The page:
Robert Muksian is a professor of mathematics at Bryant University in Smithfield, Rhode Island.
Area of Expertise: mathematics of finance
Books: “Financial Mathematics Handbook,” “Mathematics of Interest Rates, Insurance, Social Security, and Pensions” and “Mathematics of Finance and Insurance”
Topics Presented in Speeches: “Private Pensions;” “Social Security;” “Social Security Benefits: Senior Citizens Freedom to Work Act” and “Social Security: Is It Worth the Wait”
Robert Muksian is a professor of mathematics at Bryant University in Smithfield, Rhode Island. He was the chair of the mathematics department from 1976 to 1989, during which period he designed and instituted an actuarial mathematics major. His research focuses on pre- and post-retirement planning, including the accumulation of assets and their distribution after retirement. His current research attempts to formulate a strategy for a 100% probability of not outliving one’s assets.
Muksian earned his Ph.D., M.S. and B.S. in mechanical engineering and applied mechanics from the University of Rhode Island. He has been awarded the Bryant University Distinguished Faculty Award and the Bryant Federation Distinguished Faculty Award. He is a member of the Editorial Review Board of the Financial Planning Association and the Board of Canvassers of Cranston, Rhode Island. He has served on the boards of Cranston General Hospital, the Rhode Island Affiliate of the American Heart Association, the University of New England and the Board of Trustees of his Church. He is also a member of the Blue Cross–Blue Shield Corporation of Rhode Island.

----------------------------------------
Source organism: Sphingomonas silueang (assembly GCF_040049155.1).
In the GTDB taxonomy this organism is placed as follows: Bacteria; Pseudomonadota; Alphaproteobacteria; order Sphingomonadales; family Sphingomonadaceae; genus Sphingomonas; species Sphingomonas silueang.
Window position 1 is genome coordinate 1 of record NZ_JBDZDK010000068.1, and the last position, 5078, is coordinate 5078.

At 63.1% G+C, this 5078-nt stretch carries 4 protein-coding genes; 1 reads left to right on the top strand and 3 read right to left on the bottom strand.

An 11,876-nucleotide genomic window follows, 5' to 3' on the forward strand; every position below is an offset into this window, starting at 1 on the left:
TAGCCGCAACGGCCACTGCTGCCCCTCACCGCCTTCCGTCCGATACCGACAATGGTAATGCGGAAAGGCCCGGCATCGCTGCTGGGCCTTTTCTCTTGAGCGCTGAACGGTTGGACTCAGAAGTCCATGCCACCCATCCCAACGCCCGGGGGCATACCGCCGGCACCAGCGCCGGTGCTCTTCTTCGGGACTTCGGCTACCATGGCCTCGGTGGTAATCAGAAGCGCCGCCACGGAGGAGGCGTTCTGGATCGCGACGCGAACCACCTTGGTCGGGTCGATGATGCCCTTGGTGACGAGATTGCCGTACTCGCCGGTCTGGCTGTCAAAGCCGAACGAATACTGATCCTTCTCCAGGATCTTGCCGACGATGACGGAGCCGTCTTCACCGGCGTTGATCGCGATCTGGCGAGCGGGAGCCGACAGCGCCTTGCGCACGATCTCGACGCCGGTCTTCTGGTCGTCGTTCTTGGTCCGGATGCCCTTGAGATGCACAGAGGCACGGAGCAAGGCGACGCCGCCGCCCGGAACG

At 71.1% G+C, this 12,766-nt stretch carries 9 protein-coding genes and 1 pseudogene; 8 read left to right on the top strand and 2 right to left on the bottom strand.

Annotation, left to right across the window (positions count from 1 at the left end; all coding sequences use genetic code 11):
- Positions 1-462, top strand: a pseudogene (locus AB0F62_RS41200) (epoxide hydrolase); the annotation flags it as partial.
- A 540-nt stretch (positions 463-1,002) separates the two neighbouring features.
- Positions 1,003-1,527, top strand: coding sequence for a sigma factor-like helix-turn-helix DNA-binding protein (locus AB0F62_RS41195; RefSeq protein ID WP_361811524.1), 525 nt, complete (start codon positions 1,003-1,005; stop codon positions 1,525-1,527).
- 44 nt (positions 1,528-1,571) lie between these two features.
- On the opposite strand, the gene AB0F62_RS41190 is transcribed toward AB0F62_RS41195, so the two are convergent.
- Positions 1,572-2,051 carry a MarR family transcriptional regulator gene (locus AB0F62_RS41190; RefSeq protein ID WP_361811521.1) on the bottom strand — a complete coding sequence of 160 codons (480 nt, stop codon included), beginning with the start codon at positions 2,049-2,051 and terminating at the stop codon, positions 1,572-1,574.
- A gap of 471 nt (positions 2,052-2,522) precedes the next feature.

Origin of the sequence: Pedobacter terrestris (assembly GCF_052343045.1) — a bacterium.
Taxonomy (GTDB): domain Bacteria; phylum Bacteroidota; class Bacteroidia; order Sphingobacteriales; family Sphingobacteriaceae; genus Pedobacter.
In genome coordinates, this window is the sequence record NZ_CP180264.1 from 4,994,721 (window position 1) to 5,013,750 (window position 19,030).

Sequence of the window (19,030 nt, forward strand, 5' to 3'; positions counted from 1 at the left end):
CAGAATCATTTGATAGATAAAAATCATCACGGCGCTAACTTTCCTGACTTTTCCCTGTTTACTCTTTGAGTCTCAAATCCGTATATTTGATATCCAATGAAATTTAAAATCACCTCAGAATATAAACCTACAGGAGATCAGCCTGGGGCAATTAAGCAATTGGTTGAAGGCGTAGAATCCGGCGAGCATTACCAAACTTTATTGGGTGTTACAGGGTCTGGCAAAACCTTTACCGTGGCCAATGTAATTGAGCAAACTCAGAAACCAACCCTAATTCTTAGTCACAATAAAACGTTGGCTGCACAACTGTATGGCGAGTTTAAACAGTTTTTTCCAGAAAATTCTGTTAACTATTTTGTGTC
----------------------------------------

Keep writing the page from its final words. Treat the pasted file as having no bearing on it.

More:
Muksian’s research on Social Security has been published the Journal of Financial Planning. He has published several articles in the commentary pages of the Providence Journal, including pieces on the cost of pension obligation bonds and the economic effects of work-life expectancy.
Articles by this Author
Portfolio Strategies »
U.S. government STRIPS provide guaranteed income and, since they are purchased at steep discounts, will appreciate by the time of death.
April 2013 | Journal
Portfolio Strategies »
Investors can virtually guarantee a lifetime stream of income for their retirement years by creating a ladder of zero-coupon Treasury bonds.
June 2012 | Journal
Magic numbers are used in shortcuts that help you calculate portfolio growth, how long your savings will last and how much you can withdraw.
October 2011 | Journal
Financial Planning »
For most retirees, it makes economic sense to delay taking Social Security benefits until age 66.
May 2011 | Journal
Stock Strategies »
The timing of investments is always a dilemma for the individual investor. Looking backward, it is easy to find comprehensive analyses showing the best days to have invested. But looking forward, the probability of timing those most opportune investment opportunities is essentially zero. However, there is one day of the year that comes close to being the best day of any year.
February 2006 | Journal
Portfolio Strategies: Those who are about to collect Social Security need to analyze whether they are better off receiving the lower amount of benefits now, or delaying and receiving the higher amount of benefits later. How to determine the breakeven age.
August 2000 | Journal